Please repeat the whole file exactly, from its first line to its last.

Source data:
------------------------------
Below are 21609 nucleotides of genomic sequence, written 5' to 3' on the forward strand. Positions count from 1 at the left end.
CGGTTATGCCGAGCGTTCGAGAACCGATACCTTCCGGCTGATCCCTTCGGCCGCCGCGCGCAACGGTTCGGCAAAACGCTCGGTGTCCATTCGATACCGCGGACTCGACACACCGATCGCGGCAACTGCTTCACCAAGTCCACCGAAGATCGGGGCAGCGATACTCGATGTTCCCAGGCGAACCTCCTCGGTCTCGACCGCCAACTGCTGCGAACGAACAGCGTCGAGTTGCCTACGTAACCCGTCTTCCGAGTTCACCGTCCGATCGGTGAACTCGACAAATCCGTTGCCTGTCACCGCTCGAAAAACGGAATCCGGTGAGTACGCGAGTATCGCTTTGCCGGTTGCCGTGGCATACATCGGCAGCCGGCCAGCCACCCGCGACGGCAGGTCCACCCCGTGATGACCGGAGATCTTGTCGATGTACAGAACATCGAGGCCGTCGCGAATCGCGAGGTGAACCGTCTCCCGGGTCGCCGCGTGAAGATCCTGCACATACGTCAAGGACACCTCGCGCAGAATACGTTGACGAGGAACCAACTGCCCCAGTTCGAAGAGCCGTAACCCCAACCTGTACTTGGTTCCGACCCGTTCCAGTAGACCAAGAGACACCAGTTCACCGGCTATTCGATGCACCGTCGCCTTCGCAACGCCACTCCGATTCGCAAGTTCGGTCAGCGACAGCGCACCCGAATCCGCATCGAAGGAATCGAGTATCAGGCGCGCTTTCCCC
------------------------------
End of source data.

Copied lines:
Below are 21609 nucleotides of genomic sequence, written 5' to 3' on the forward strand. Positions count from 1 at the left end.
CGGTTATGCCGAGCGTTCGAGAACCGATACCTTCCGGCTGATCCCTTCGGCCGCCGCGCGCAACGGTTCGGCAAAACGCTCGGTGTCCATTCGATACCGCGGACTCGACACACCGATCGCGGCAACTGCTTCACCAAGTCCACCGAAGATCGGGGCAGCGATACTCGATGTTCCCAGGCGAACCTCCTCGGTCTCGACCGCCAACTGCTGCGAACGAACAGCGTCGAGTTGCCTACGTAACCCGTCTTCCGAGTTCACCGTCCGATCGGTGAACTCGACAAATCCGTTGCCTGTCACCGCTCGAAAAACGGAATCCGGTGAGTACGCGAGTATCGCTTTGCCGGTTGCCGTGGCATACATCGGCAGCCGGCCAGCCACCCGCGACGGCAGGTCCACCCCGTGATGACCGGAGATCTTGTCGATGTACAGAACATCGAGGCCGTCGCGAATCGCGAGGTGAACCGTCTCCCGGGTCGCCGCGTGAAGATCCTGCACATACGTCAAGGACACCTCGCGCAGAATACGTTGACGAGGAACCAACTGCCCCAGTTCGAAGAGCCGTAACCCCAACCTGTACTTGGTTCCGACCCGTTCCAGTAGACCAAGAGACACCAGTTCACCGGCTATTCGATGCACCGTCGCCTTCGCAACGCCACTCCGATTCGCAAGTTCGGTCAGCGACAGCGCACCCGAATCCGCATCGAAGGAATCGAGTATCAGGCGCGCTTTCCCC